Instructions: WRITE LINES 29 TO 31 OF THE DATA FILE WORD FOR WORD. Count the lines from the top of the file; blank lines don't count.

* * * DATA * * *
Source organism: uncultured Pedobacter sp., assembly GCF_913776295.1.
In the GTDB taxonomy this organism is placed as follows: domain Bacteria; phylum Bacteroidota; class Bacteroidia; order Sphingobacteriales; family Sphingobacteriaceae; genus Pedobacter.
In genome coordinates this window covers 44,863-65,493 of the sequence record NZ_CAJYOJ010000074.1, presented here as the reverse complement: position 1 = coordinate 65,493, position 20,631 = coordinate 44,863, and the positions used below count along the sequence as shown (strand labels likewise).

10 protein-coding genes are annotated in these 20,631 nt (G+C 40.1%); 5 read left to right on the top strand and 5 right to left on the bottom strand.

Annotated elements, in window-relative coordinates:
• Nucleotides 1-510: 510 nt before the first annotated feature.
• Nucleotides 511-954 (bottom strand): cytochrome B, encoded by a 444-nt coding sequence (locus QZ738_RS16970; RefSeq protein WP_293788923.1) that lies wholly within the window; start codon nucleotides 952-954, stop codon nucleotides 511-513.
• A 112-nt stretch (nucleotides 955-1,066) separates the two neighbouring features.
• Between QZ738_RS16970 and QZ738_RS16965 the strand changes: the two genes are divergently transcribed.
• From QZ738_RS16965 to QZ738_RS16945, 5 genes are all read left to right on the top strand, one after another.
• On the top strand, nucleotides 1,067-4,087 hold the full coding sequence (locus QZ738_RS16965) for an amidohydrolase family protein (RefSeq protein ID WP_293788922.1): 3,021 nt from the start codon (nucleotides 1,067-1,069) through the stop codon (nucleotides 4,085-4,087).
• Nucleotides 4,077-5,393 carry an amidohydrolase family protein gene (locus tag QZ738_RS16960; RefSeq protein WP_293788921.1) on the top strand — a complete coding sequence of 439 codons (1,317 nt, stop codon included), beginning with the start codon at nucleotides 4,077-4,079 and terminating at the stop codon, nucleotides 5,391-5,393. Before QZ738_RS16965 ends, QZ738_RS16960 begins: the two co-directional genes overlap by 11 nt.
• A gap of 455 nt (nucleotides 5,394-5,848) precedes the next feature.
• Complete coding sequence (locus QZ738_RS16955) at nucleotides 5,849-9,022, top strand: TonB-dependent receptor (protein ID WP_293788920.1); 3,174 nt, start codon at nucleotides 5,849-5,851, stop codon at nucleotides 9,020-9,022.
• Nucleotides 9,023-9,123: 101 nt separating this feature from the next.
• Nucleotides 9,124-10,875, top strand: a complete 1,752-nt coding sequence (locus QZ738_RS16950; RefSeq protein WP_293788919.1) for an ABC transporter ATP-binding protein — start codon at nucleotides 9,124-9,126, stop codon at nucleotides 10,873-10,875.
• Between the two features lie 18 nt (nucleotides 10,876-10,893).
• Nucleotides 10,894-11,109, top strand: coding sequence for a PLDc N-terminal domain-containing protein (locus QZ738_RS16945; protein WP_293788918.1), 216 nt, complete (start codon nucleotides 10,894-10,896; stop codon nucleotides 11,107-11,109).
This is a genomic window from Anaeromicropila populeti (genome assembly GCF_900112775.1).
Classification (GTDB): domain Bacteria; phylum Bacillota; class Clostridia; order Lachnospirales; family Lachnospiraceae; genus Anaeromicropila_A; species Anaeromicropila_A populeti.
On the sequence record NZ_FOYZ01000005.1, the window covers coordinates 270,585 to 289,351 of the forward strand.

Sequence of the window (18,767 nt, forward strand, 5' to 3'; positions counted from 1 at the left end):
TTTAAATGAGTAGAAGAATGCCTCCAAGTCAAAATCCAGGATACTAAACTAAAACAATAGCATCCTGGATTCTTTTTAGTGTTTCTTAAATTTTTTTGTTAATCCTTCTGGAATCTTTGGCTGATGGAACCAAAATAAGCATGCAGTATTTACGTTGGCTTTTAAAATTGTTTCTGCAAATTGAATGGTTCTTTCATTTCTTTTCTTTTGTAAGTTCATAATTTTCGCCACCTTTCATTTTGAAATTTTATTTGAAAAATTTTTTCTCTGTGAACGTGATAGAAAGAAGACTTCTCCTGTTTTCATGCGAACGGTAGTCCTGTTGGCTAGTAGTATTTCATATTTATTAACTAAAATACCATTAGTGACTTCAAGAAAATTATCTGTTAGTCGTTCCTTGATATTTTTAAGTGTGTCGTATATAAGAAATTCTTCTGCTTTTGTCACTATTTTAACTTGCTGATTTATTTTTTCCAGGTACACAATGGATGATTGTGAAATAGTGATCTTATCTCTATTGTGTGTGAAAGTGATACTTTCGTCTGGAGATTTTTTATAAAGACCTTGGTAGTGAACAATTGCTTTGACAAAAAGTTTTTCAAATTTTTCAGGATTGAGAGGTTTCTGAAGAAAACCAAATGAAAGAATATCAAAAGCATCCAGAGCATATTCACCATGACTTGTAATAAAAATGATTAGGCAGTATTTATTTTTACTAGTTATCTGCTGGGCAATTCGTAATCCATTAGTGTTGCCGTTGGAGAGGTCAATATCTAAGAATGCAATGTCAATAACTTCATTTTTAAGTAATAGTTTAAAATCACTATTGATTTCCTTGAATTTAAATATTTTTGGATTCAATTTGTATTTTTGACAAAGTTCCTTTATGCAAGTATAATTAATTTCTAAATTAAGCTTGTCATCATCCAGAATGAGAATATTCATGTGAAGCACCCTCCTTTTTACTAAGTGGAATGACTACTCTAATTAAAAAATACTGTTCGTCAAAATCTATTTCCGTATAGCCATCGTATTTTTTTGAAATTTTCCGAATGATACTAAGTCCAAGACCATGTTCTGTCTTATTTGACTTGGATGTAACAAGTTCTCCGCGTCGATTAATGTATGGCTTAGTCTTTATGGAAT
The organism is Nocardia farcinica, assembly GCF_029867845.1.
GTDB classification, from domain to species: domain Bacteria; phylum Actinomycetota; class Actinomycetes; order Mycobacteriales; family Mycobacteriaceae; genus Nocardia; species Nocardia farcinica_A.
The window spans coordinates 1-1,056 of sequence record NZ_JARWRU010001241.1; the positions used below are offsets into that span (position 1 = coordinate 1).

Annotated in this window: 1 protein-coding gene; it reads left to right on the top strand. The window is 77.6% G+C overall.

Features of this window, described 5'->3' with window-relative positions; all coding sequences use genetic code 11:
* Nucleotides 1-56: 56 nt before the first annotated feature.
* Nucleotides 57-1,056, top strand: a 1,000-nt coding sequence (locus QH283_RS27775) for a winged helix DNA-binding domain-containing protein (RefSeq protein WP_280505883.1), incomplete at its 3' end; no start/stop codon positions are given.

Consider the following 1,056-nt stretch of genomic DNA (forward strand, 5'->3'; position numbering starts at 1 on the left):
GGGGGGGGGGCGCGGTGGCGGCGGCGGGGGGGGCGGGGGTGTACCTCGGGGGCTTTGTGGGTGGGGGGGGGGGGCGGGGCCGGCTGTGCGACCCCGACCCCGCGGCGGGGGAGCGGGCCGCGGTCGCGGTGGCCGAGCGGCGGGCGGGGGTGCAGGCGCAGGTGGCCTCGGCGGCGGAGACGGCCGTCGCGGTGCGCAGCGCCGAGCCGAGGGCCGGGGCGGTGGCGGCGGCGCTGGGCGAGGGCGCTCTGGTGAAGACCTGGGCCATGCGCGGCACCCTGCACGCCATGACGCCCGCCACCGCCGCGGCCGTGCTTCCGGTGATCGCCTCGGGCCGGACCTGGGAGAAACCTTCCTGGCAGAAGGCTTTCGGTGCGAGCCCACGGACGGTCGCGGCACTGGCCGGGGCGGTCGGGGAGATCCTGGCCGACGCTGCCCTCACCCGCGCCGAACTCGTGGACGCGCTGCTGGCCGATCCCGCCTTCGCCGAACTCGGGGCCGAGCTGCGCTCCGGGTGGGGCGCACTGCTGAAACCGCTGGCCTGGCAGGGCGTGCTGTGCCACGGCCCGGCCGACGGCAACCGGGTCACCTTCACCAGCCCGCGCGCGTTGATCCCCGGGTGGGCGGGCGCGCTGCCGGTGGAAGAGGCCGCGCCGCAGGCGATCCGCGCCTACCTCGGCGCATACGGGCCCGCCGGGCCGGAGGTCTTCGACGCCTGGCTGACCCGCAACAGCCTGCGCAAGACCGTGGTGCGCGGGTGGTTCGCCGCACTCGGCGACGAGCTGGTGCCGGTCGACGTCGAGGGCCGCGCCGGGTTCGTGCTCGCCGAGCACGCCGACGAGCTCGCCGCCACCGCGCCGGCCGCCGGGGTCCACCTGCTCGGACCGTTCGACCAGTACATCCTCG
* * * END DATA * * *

* Nucleotides 1-56: 56 nt before the first annotated feature.
* Nucleotides 57-1,056, top strand: a 1,000-nt coding sequence (locus QH283_RS27775) for a winged helix DNA-binding domain-containing protein (RefSeq protein WP_280505883.1), incomplete at its 3' end; no start/stop codon positions are given.

Consider the following 1,056-nt stretch of genomic DNA (forward strand, 5'->3'; position numbering starts at 1 on the left):